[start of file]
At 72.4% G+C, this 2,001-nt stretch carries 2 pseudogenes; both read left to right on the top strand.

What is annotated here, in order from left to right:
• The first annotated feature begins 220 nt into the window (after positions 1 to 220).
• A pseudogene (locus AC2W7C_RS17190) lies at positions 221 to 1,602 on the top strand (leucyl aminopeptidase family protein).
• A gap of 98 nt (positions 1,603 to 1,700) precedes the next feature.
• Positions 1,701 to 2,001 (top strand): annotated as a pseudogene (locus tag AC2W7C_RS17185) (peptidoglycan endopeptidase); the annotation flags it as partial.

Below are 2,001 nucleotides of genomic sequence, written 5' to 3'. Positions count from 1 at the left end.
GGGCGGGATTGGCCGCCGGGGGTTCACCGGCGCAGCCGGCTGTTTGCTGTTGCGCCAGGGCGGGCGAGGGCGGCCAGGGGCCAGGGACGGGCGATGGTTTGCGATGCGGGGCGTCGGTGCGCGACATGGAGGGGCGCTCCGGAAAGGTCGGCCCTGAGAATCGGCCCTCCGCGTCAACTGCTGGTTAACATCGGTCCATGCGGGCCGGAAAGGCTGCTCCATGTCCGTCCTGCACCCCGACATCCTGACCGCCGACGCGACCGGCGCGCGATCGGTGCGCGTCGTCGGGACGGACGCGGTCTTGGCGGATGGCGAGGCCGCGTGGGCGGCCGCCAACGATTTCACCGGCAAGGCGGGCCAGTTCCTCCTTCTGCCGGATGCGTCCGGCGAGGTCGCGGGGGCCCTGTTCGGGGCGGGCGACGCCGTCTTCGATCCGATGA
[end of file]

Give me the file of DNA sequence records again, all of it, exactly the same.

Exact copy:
At 72.4% G+C, this 2,001-nt stretch carries 2 pseudogenes; both read left to right on the top strand.

What is annotated here, in order from left to right:
• The first annotated feature begins 220 nt into the window (after positions 1 to 220).
• A pseudogene (locus AC2W7C_RS17190) lies at positions 221 to 1,602 on the top strand (leucyl aminopeptidase family protein).
• A gap of 98 nt (positions 1,603 to 1,700) precedes the next feature.
• Positions 1,701 to 2,001 (top strand): annotated as a pseudogene (locus tag AC2W7C_RS17185) (peptidoglycan endopeptidase); the annotation flags it as partial.

Below are 2,001 nucleotides of genomic sequence, written 5' to 3'. Positions count from 1 at the left end.
GGGCGGGATTGGCCGCCGGGGGTTCACCGGCGCAGCCGGCTGTTTGCTGTTGCGCCAGGGCGGGCGAGGGCGGCCAGGGGCCAGGGACGGGCGATGGTTTGCGATGCGGGGCGTCGGTGCGCGACATGGAGGGGCGCTCCGGAAAGGTCGGCCCTGAGAATCGGCCCTCCGCGTCAACTGCTGGTTAACATCGGTCCATGCGGGCCGGAAAGGCTGCTCCATGTCCGTCCTGCACCCCGACATCCTGACCGCCGACGCGACCGGCGCGCGATCGGTGCGCGTCGTCGGGACGGACGCGGTCTTGGCGGATGGCGAGGCCGCGTGGGCGGCCGCCAACGATTTCACCGGCAAGGCGGGCCAGTTCCTCCTTCTGCCGGATGCGTCCGGCGAGGTCGCGGGGGCCCTGTTCGGGGCGGGCGACGCCGTCTTCGATCCGATGA